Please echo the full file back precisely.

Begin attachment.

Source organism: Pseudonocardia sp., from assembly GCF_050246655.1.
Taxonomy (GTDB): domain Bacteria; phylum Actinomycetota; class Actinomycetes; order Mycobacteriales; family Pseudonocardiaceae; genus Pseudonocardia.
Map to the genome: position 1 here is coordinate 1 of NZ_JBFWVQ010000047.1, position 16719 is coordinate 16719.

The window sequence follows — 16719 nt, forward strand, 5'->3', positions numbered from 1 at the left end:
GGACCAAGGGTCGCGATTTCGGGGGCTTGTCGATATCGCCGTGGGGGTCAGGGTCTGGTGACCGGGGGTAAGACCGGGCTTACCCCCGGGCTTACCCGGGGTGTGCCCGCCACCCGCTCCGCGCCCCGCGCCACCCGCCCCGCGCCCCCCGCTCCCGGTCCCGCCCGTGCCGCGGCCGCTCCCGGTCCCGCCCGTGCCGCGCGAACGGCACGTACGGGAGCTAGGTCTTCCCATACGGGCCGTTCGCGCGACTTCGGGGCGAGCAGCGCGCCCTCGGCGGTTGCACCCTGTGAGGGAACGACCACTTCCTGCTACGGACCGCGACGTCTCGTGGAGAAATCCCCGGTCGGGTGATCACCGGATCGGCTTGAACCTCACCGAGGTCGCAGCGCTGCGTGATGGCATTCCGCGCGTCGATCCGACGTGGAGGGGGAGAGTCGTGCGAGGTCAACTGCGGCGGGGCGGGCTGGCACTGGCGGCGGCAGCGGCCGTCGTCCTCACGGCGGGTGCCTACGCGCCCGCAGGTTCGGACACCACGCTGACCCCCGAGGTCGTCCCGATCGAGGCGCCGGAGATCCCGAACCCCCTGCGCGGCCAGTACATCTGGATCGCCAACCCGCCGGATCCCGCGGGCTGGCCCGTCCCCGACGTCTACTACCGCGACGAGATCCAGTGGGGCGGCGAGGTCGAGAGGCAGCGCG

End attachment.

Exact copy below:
Source organism: Pseudonocardia sp., from assembly GCF_050246655.1.
Taxonomy (GTDB): domain Bacteria; phylum Actinomycetota; class Actinomycetes; order Mycobacteriales; family Pseudonocardiaceae; genus Pseudonocardia.
Map to the genome: position 1 here is coordinate 1 of NZ_JBFWVQ010000047.1, position 16719 is coordinate 16719.

The window sequence follows — 16719 nt, forward strand, 5'->3', positions numbered from 1 at the left end:
GGACCAAGGGTCGCGATTTCGGGGGCTTGTCGATATCGCCGTGGGGGTCAGGGTCTGGTGACCGGGGGTAAGACCGGGCTTACCCCCGGGCTTACCCGGGGTGTGCCCGCCACCCGCTCCGCGCCCCGCGCCACCCGCCCCGCGCCCCCCGCTCCCGGTCCCGCCCGTGCCGCGGCCGCTCCCGGTCCCGCCCGTGCCGCGCGAACGGCACGTACGGGAGCTAGGTCTTCCCATACGGGCCGTTCGCGCGACTTCGGGGCGAGCAGCGCGCCCTCGGCGGTTGCACCCTGTGAGGGAACGACCACTTCCTGCTACGGACCGCGACGTCTCGTGGAGAAATCCCCGGTCGGGTGATCACCGGATCGGCTTGAACCTCACCGAGGTCGCAGCGCTGCGTGATGGCATTCCGCGCGTCGATCCGACGTGGAGGGGGAGAGTCGTGCGAGGTCAACTGCGGCGGGGCGGGCTGGCACTGGCGGCGGCAGCGGCCGTCGTCCTCACGGCGGGTGCCTACGCGCCCGCAGGTTCGGACACCACGCTGACCCCCGAGGTCGTCCCGATCGAGGCGCCGGAGATCCCGAACCCCCTGCGCGGCCAGTACATCTGGATCGCCAACCCGCCGGATCCCGCGGGCTGGCCCGTCCCCGACGTCTACTACCGCGACGAGATCCAGTGGGGCGGCGAGGTCGAGAGGCAGCGCG